First of all, like other immigrants before this, the transition to English speaking will be generational. The first generation speaks little English, the second generation is bilingual, the third generation is English dominant. This is due largely to the fact that English is the language of instruction in public schools. As children grow up in the USA, they will find that they do not want to return to the country of their ancestors, and they will assimilate more in the American culture at the expense of their Mexican heritage.

I also find it amazing that you think a country with 111 million people will be able to overrun a country of 311 million people through immigration resulting in the entire population to speaking Spanish in the next 50 years.

Stop listening to Tom Tancredo, Glen Beck and Rush Limbaugh. Like most politicians they are using scare tactics to advance their agenda.

Pueblo is 50% Hispanic because the area was part of Mexico 150 years ago. These people's families did not cross the border, the border crossed them as the US expanded. Over that time, they have become English dominant and many hardly know any Spanish.

By the way, I am a brown-eyed Hispanic whose family moved to New Mexico 350 years ago and to Colorado 120 years ago, and I don't speak Spanish.
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Old 09-01-2010, 03:54 AM
 
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Quote:
Originally Posted by davidv View Post
I don't speak Spanish.
Por que no? I can't really argue with you because neither of us can see the future. It is my expectation based on what I see happening today. There are many more countries south of us than just Mexico.




PS: Why on earth do you think I listen to the likes of Limbaugh? No Limbaugh, no Olberman, no paid touts for any point of view.
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Old 09-01-2010, 08:35 AM
 
Location: Seattle, WA
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Pueblo, CO urbanized area, in 2000 (in percents of total population):

40.9% Hispanic (43.2% in 2008)
3.1% foreign born (3.5% in 2008)
15.2% spoke Spanish at home
82.9% spoke English only
5.0% spoke English less than very well

Source: US Census (note: no stats on language spoken at home for 2008)

I would think one could get by with "English only", considering 95% of Pueblo residents have no problem speaking it. Even up here in Denver, I've only used Spanish a handful of times in three years.
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Old 02-04-2012, 07:31 PM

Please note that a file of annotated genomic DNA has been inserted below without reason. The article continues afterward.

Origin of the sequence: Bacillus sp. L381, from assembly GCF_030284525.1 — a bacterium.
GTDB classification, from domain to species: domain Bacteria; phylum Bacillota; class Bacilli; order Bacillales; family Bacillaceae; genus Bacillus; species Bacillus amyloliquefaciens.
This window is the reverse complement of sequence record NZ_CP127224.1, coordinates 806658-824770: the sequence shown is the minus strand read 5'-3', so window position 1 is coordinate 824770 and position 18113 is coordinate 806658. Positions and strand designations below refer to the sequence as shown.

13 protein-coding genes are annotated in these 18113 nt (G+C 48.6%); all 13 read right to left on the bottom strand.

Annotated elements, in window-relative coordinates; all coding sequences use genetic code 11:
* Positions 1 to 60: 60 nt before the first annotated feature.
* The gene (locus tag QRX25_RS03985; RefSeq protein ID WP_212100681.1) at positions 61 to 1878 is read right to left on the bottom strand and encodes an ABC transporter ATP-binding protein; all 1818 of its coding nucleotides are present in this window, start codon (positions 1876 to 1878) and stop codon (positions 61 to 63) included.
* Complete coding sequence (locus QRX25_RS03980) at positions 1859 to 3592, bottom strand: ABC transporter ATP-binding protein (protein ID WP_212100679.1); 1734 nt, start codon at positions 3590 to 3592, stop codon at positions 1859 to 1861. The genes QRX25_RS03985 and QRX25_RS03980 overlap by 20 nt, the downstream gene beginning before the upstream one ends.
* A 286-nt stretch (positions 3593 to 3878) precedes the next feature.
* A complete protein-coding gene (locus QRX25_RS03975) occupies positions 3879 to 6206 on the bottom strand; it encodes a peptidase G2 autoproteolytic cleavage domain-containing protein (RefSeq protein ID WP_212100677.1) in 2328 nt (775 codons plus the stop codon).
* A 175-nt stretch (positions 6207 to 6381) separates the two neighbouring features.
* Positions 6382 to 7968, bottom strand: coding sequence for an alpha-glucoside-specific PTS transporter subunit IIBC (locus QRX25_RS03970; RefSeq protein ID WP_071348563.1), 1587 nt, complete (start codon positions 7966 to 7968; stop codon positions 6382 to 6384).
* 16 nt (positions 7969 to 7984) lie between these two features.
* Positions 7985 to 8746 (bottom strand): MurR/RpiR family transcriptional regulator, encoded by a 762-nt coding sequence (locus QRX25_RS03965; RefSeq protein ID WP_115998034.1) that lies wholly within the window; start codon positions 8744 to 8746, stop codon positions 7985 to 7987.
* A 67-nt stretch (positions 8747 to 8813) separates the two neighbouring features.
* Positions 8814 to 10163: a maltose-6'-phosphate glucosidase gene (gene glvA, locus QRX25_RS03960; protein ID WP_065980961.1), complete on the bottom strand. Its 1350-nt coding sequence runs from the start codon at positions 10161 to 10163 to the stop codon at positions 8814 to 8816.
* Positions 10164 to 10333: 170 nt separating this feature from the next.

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Well, the further north ones goes, the less Spanish one knows, I guess. I took Spanish classes because I wanted to be a Latina, and didn't really feel like one until I could speak in Spanish to somebody, and find out that there is something "special" about knowing and speaking Spanish. It's not enough to "understand", you have to "hablar" lo, so that's how I became bonafide Latina. Now, this is easier said than done because although I can and do speak Spanish, I don't speak it on a daily basis, so I have to really turn on "Cristina" radio or the Spanish television, and I have to review my Spanish by myself everyday. Anyone care to converse? I'd love to. Hasta luego!
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Old 02-05-2012, 07:25 PM
 
Location: playing in the colorful Colorado dirt
4,486 posts, read 4,323,742 times
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Quote:
Originally Posted by WannaBeLatina View Post
Well, the further north ones goes, the less Spanish one knows, I guess. I took Spanish classes because I wanted to be a Latina, and didn't really feel like one until I could speak in Spanish to somebody, and find out that there is something "special" about knowing and speaking Spanish. It's not enough to "understand", you have to "hablar" lo, so that's how I became bonafide Latina. Now, this is easier said than done because although I can and do speak Spanish, I don't speak it on a daily basis, so I have to really turn on "Cristina" radio or the Spanish television, and I have to review my Spanish by myself everyday. Anyone care to converse? I'd love to. Hasta luego!
You wanted to be a Latina?

Are you of Hispanic descent and just never learned the language? I'm Irish/Welsh, never learned either language but I still identify with my heritage.

It was just such a curious comment that it got me to wondering.